There is a certain resilience, albeit sometimes desperate to The Wealthy West’s songs. The solo moniker for The Rocketboys’ frontman Brandon Kinder, The Wealthy West sings songs that fully encapsulate someone who has chosen to step away from the comfortable, from his friends and easy relationships, and is trying to figure out his place in life. As if leaving the house with the door flung open and marching into the unknown, he periodically turns around to make sure that his real life is still there before plunging forward. [read more=”Read more” less=”Read less”]
Kinder, raised in – and now returned to – Memphis has spent all of his adult life in music. Forming The Rocketboys during college in Abilene, TX, he and the group moved to Austin thereafter, gaining much critical praise for their several EPs and albums. They continue to grow, having recently toured the US for the 6th time, as well as a soon-to-be-repeated tour of Germany.
However, along the way, and in search of a more personal voice Kinder took a handful of demos and released “The Wealthy West Volume 1”. As with The Rocketboys, these songs released in 2011 found much success with TV and film music supervisors, landing numerous placements and touching The Rocketboys’ fanbase. This success was followed with his first full-length, “Long Play”, which was an iTunes Best-of-2016 LP and featured fan favorites “The Highest Tide” and “That Silver Line”.
Musically The Wealthy West sits between the storied troubadours of the 60’s and modern solo artists such as Bon Iver and Father John Misty; there is a gritty quality to his delicate voice – with just enough pain hidden behind fragile beauty to keep the listener guessing.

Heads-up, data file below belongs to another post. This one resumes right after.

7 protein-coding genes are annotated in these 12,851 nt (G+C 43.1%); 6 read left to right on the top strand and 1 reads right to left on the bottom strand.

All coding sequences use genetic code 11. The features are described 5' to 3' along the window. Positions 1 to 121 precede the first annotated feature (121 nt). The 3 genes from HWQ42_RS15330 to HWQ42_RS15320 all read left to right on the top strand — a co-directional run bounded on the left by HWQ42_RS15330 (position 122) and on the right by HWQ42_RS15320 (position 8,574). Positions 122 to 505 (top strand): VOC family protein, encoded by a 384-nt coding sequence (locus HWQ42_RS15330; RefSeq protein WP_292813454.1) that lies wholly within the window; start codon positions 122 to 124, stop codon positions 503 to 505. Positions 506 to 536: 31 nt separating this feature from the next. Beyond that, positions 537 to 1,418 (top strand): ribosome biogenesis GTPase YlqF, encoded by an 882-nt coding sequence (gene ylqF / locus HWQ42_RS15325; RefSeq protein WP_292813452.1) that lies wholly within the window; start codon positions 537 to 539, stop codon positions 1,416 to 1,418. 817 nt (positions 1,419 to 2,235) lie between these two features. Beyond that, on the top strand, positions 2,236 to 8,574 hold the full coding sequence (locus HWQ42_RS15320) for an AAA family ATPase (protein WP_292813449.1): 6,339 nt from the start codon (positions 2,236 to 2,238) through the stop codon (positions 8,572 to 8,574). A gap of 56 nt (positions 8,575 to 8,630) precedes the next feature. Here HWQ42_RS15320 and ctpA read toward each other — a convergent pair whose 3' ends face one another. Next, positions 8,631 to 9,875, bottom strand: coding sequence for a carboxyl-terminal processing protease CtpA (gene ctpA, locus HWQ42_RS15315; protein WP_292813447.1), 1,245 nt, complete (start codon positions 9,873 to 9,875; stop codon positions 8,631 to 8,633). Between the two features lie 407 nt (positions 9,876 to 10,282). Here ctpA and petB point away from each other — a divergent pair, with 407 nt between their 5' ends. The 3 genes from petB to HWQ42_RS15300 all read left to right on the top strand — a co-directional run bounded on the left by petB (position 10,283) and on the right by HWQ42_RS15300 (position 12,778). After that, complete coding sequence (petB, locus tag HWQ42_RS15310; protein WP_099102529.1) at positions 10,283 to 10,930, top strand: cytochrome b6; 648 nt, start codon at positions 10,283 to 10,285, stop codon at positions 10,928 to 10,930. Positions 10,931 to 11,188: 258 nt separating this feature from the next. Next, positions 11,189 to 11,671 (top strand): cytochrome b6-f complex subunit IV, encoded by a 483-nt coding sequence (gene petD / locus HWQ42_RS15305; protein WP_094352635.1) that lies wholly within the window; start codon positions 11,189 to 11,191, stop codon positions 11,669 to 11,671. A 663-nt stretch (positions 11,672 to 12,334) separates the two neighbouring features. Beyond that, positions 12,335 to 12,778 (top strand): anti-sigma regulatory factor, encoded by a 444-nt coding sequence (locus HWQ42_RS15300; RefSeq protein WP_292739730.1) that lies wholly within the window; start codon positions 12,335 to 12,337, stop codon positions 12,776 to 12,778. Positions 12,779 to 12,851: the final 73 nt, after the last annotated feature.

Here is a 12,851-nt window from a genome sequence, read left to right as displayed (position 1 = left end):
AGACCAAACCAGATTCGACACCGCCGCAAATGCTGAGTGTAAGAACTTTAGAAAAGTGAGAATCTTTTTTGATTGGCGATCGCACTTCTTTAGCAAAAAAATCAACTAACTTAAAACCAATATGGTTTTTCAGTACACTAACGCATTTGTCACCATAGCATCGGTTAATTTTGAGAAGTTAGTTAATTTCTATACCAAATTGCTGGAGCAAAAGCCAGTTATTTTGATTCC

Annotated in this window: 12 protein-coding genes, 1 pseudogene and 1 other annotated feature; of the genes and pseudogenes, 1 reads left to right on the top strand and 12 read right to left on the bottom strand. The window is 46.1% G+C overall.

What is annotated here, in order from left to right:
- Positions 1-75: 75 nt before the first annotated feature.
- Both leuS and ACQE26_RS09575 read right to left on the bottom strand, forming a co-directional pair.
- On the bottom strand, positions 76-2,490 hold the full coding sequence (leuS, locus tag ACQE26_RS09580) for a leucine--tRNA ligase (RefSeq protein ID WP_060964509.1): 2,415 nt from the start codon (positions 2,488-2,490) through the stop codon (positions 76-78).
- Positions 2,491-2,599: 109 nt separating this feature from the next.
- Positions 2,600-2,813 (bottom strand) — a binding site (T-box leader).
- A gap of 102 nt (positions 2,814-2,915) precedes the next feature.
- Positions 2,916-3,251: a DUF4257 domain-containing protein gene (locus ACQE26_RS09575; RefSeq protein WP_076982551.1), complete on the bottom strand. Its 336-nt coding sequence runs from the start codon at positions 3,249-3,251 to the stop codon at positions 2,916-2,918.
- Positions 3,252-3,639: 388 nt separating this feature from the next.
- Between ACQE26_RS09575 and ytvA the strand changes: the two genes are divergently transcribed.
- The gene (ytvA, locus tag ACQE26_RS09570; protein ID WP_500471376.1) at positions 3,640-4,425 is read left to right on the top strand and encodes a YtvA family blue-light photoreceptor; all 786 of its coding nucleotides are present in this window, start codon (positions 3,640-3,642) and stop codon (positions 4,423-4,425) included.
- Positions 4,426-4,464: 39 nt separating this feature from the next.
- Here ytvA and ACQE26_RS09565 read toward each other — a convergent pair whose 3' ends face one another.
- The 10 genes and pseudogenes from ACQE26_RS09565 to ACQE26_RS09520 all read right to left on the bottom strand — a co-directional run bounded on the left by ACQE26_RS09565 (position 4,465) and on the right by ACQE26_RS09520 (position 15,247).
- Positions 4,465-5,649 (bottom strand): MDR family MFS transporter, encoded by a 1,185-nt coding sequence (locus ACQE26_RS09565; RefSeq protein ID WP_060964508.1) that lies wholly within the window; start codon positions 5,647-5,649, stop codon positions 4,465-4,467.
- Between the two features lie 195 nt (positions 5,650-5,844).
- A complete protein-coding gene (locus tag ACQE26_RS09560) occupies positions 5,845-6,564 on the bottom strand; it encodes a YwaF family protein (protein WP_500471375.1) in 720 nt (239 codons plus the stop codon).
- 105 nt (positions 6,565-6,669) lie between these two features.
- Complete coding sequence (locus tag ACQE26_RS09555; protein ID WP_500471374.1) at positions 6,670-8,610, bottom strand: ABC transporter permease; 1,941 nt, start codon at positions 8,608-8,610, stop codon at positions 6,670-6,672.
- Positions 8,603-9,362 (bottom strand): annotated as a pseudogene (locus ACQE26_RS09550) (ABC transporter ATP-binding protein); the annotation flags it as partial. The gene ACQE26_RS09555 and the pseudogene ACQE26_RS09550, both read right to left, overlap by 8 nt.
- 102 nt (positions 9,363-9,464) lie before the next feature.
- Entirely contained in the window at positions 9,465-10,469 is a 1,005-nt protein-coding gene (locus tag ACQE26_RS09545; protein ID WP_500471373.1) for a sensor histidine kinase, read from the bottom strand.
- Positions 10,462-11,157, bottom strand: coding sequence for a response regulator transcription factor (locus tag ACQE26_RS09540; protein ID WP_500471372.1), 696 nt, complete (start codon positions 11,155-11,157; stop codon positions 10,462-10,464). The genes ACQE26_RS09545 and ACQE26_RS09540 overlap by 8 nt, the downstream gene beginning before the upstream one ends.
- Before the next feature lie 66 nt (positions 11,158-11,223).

While “Long Play” was essentially a record about traveling and searching, The Wealthy West’s new album “The Right Regrets” is the record for when you arrive and realize there are no easy answers. A self-described “depressing record”, as beautiful and wide-ranging as it is, it keeps emotions close to the surface: Many of the songs are conversational as Kinder talks about his fears, hopes and frustrations. “Wasting Time” is exasperated. “Underneath The Rubble” brings respite. “Help” is a plain acknowledgment that the game of life cannot be won alone and several of the other songs echo the need for the succor of love and kinship.
As with the last record, the listener is not left with a sense of finality, but more with the notion that another chapter in a much larger story has been told, and a new one has yet to begin. In this respect Kinder is truly creating a body of work, charting an uneasy path through a uncertain world, spurred on by just enough hope to keep going, but not enough to stop questioning.